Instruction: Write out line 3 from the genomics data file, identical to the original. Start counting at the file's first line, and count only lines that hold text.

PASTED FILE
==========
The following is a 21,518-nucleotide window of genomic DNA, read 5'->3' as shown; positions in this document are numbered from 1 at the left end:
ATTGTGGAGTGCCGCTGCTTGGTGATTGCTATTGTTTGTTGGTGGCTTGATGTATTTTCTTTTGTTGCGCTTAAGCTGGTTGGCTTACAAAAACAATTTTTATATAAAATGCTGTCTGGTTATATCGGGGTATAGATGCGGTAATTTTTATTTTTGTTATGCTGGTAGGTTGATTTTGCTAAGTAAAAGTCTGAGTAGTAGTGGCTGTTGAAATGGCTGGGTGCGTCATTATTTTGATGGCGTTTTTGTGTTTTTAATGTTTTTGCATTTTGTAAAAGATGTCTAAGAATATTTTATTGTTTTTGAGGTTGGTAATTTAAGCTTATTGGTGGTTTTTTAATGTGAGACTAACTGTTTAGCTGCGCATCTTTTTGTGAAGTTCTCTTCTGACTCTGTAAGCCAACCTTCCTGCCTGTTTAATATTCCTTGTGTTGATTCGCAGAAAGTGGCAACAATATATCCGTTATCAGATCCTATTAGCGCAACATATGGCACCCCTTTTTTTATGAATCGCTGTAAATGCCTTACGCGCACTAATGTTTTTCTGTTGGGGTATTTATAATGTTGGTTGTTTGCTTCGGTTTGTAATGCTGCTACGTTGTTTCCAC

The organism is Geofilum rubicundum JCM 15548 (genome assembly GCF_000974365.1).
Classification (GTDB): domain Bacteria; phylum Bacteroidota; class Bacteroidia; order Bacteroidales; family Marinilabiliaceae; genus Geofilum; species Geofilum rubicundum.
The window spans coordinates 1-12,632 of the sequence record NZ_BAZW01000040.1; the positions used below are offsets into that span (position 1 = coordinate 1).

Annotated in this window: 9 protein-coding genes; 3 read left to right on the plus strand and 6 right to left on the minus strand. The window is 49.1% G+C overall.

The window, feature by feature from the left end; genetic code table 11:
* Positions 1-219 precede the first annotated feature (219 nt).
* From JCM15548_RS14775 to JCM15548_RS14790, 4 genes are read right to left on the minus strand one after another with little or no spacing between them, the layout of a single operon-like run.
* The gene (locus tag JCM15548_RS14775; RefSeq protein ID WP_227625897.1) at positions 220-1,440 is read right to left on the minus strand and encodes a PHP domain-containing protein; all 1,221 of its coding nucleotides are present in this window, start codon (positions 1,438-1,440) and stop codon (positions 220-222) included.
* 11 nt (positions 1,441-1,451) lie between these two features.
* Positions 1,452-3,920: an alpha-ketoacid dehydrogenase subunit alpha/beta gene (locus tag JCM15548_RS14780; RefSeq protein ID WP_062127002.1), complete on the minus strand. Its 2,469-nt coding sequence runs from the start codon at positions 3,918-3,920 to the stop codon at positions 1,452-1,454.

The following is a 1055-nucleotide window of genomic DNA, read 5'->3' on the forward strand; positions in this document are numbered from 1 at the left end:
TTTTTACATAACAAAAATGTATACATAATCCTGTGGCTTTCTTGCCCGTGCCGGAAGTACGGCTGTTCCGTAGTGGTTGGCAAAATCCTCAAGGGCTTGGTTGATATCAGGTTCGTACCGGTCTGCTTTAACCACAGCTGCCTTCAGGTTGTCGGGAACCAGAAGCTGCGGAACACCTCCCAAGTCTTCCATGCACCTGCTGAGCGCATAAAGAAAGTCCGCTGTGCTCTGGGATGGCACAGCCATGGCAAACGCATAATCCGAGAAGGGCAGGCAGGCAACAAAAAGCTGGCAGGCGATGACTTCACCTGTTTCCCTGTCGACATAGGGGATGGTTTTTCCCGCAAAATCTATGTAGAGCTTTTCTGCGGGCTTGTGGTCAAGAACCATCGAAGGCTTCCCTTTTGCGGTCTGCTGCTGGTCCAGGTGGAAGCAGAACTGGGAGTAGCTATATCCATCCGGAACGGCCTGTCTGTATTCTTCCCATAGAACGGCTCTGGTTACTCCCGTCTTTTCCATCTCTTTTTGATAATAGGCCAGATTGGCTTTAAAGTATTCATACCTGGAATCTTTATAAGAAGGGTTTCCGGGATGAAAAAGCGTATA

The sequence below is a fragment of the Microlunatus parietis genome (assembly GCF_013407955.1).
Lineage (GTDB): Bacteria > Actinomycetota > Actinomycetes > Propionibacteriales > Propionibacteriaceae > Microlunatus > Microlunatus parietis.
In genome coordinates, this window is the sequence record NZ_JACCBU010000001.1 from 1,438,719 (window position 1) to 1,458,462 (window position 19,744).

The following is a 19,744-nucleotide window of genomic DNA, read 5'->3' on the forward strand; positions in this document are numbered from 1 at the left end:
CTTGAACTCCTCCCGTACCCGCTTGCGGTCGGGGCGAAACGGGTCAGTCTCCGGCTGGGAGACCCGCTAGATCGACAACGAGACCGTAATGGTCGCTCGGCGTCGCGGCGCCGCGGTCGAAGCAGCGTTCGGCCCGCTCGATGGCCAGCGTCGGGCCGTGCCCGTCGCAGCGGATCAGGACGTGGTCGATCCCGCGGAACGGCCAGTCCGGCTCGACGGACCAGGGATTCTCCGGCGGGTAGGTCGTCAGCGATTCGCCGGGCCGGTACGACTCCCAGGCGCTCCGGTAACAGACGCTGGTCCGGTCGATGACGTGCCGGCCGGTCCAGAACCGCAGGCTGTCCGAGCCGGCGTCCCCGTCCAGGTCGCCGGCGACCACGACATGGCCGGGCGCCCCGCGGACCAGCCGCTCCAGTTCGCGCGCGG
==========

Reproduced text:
The organism is Geofilum rubicundum JCM 15548 (genome assembly GCF_000974365.1).